Liberia also has its own unique beginning. Two men from Liberia immigrated to the United States almost 15 years ago. Over the years they joined WELS churches and then studied under the Pastoral Studies Institute (PSI), a program of the Wisconsin Lutheran Seminary, Mequon, Wis., to become pastors serving fellow immigrants in their local areas. In time, they were summoned by their own people in Liberia to bring God’s message back home. Since then, two Lutheran church bodies have been registered in Liberia, and numerous trips have been made in the past few years for training. About 5,000 Liberian Lutherans worship in these two church bodies.
Hartmann says that the One Africa Team and LCCA leaders hope to have three face-to-face visits a year with these emerging Lutheran groups if funding is available for travel. During these visits, they present the basic teachings of the Bible found in Luther’s Catechism, which serves as the basis for fellowship discussions.
Learn more about outreach work in Africa in this month’s edition of WELS Connection and at wels.staging.wpengine.com/africa.
Working with refugees
WELS has declared fellowship with two new African church bodies in the last two years: the Lutheran Church of Ethiopia in 2017 and the Lutheran Congregations in Ministry for Christ—Kenya in 2019.
Left to right: Grace and Mark Onunda and Martha and Peter Bur
These connections are offering new opportunities to work with members of the Nuer tribe from South Sudan who live in refugee camps in Ethiopia and Kenya. Five Nuer men from Gambella, Ethiopia, are studying with Dr. Kebede at Maor Theological Seminary in Bishoftu, Ethiopia, and Pastor Mark Onunda from LCMC–Kenya is assisting with visiting and training refugees living in Kakuma, Kenya. This ministry is being coordinated with the work being done by Pastor Peter Bur, a Pastoral Studies Institute graduate who serves as the South Sudanese ministry coordinator for the Joint Mission Council.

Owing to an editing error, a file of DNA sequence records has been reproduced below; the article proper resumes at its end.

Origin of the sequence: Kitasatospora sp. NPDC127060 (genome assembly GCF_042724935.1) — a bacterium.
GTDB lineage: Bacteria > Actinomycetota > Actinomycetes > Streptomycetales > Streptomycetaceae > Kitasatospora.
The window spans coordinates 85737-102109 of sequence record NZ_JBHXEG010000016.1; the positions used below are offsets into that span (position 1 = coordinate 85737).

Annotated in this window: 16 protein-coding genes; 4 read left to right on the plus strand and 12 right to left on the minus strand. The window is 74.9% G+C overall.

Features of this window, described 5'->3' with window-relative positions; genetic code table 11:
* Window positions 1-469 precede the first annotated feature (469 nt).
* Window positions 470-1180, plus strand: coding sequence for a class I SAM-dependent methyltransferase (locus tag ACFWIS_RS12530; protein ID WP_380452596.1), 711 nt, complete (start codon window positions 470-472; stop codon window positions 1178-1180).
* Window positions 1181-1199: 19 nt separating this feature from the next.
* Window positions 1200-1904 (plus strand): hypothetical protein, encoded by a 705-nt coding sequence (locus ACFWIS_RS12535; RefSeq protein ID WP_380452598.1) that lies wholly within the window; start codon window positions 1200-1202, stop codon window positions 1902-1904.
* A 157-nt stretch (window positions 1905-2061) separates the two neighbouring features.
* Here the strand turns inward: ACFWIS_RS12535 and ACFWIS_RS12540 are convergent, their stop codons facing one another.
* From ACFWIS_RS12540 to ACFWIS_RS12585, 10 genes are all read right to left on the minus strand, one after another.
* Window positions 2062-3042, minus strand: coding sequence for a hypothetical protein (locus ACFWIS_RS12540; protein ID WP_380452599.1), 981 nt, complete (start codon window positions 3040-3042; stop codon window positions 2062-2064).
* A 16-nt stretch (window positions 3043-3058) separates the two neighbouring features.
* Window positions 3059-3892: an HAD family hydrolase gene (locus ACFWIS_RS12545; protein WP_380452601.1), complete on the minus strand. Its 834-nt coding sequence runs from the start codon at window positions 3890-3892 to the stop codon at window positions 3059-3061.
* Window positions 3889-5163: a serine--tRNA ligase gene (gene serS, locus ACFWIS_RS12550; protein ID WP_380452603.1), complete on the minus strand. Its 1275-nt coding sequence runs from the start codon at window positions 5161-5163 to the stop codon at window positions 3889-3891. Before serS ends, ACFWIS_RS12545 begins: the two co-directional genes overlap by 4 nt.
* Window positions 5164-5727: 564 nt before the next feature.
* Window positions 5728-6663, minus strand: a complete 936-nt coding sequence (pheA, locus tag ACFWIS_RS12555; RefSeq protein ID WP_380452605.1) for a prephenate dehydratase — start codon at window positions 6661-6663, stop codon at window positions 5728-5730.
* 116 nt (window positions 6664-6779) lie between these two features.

Onunda and Bur were able to meet to talk about ministry plans at the 2019 synod convention in New Ulm this summer.
Learn more about Sudanese ministry in North America and around the world at wels.net/sudanese.
Central Africa Medical Mission update
The Central Africa Medical Mission (CAMM) has been operating a clinic in Mwembezhi, Zambia, for almost 60 years. Part of its mission is to turn much of the operations over to Zambians. CAMM recently hired Alisad Banda as clinic administrator, an important step in nationalizing the clinic.
The Banda family
Banda first came to the clinic in 2005 in conjunction with work he did in health & development. He was impressed how the clinic worked so closely with the Lutheran church and enjoys knowing that Christians are showing compassion, care, charity, and integrity in a hospital and clinic setting. Both his mom and dad were Lutherans and instructed Alisad and his siblings in the teachings of the Lutheran church. Alisad lives in Lusaka with his wife, Cecilla, and their two children.
Besides the clinic in Zambia, CAMM operates a mobile clinic in Malawi. Medical services include preventive health care for children and expectant women, as well as treatment of patients with illnesses such as malaria, HIV/AIDS, parasitic infections, and tuberculosis. The clinics in Zambia and Malawi serve over 80,000 patients a year.
Learn more about CAMM at wels.net/camm.
Volume 106, Number 11
Issue: November 2019